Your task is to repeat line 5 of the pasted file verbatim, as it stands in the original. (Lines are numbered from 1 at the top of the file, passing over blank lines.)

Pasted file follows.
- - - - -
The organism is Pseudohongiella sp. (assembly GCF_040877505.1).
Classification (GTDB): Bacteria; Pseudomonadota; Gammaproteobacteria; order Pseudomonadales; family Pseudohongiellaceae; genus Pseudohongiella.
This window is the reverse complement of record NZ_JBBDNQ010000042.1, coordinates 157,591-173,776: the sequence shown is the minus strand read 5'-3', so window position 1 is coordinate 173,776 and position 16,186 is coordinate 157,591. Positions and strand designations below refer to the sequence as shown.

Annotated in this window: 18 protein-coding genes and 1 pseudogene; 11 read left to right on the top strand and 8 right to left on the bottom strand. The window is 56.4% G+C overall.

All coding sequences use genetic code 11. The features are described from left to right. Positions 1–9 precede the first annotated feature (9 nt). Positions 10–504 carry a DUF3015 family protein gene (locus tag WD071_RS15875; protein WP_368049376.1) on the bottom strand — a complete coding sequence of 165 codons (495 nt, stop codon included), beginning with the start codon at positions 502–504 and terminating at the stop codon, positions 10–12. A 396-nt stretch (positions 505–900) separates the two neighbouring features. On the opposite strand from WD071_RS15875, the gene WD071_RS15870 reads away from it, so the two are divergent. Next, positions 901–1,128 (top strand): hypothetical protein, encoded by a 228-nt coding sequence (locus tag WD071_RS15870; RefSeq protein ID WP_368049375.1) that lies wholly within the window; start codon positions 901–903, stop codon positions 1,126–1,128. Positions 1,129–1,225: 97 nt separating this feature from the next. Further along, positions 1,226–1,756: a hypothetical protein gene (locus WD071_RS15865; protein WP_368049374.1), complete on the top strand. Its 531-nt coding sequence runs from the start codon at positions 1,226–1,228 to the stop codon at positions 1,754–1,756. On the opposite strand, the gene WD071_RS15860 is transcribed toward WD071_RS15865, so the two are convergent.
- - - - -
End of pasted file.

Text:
All coding sequences use genetic code 11. The features are described from left to right. Positions 1–9 precede the first annotated feature (9 nt). Positions 10–504 carry a DUF3015 family protein gene (locus tag WD071_RS15875; protein WP_368049376.1) on the bottom strand — a complete coding sequence of 165 codons (495 nt, stop codon included), beginning with the start codon at positions 502–504 and terminating at the stop codon, positions 10–12. A 396-nt stretch (positions 505–900) separates the two neighbouring features. On the opposite strand from WD071_RS15875, the gene WD071_RS15870 reads away from it, so the two are divergent. Next, positions 901–1,128 (top strand): hypothetical protein, encoded by a 228-nt coding sequence (locus tag WD071_RS15870; RefSeq protein ID WP_368049375.1) that lies wholly within the window; start codon positions 901–903, stop codon positions 1,126–1,128. Positions 1,129–1,225: 97 nt separating this feature from the next. Further along, positions 1,226–1,756: a hypothetical protein gene (locus WD071_RS15865; protein WP_368049374.1), complete on the top strand. Its 531-nt coding sequence runs from the start codon at positions 1,226–1,228 to the stop codon at positions 1,754–1,756. On the opposite strand, the gene WD071_RS15860 is transcribed toward WD071_RS15865, so the two are convergent.